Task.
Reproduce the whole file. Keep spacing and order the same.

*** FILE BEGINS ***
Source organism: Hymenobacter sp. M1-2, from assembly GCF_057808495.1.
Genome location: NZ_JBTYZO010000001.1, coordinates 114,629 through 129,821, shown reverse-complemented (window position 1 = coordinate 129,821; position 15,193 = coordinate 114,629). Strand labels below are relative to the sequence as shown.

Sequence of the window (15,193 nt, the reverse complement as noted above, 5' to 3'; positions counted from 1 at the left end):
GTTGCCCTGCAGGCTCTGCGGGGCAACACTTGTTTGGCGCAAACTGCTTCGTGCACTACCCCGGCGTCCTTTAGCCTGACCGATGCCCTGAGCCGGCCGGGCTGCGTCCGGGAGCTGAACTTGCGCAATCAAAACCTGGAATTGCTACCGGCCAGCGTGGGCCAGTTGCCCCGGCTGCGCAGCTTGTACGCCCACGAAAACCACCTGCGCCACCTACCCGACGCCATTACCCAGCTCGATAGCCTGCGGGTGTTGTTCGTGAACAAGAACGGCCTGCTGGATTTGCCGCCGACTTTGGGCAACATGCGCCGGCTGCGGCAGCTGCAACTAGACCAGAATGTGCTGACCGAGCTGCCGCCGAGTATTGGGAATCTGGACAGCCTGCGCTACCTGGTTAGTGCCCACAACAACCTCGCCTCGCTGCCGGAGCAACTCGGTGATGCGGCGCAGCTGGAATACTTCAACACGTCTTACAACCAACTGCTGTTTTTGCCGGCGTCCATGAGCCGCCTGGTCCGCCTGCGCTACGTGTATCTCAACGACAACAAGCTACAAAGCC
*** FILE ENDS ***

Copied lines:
Source organism: Hymenobacter sp. M1-2, from assembly GCF_057808495.1.
Genome location: NZ_JBTYZO010000001.1, coordinates 114,629 through 129,821, shown reverse-complemented (window position 1 = coordinate 129,821; position 15,193 = coordinate 114,629). Strand labels below are relative to the sequence as shown.

Sequence of the window (15,193 nt, the reverse complement as noted above, 5' to 3'; positions counted from 1 at the left end):
GTTGCCCTGCAGGCTCTGCGGGGCAACACTTGTTTGGCGCAAACTGCTTCGTGCACTACCCCGGCGTCCTTTAGCCTGACCGATGCCCTGAGCCGGCCGGGCTGCGTCCGGGAGCTGAACTTGCGCAATCAAAACCTGGAATTGCTACCGGCCAGCGTGGGCCAGTTGCCCCGGCTGCGCAGCTTGTACGCCCACGAAAACCACCTGCGCCACCTACCCGACGCCATTACCCAGCTCGATAGCCTGCGGGTGTTGTTCGTGAACAAGAACGGCCTGCTGGATTTGCCGCCGACTTTGGGCAACATGCGCCGGCTGCGGCAGCTGCAACTAGACCAGAATGTGCTGACCGAGCTGCCGCCGAGTATTGGGAATCTGGACAGCCTGCGCTACCTGGTTAGTGCCCACAACAACCTCGCCTCGCTGCCGGAGCAACTCGGTGATGCGGCGCAGCTGGAATACTTCAACACGTCTTACAACCAACTGCTGTTTTTGCCGGCGTCCATGAGCCGCCTGGTCCGCCTGCGCTACGTGTATCTCAACGACAACAAGCTACAAAGCC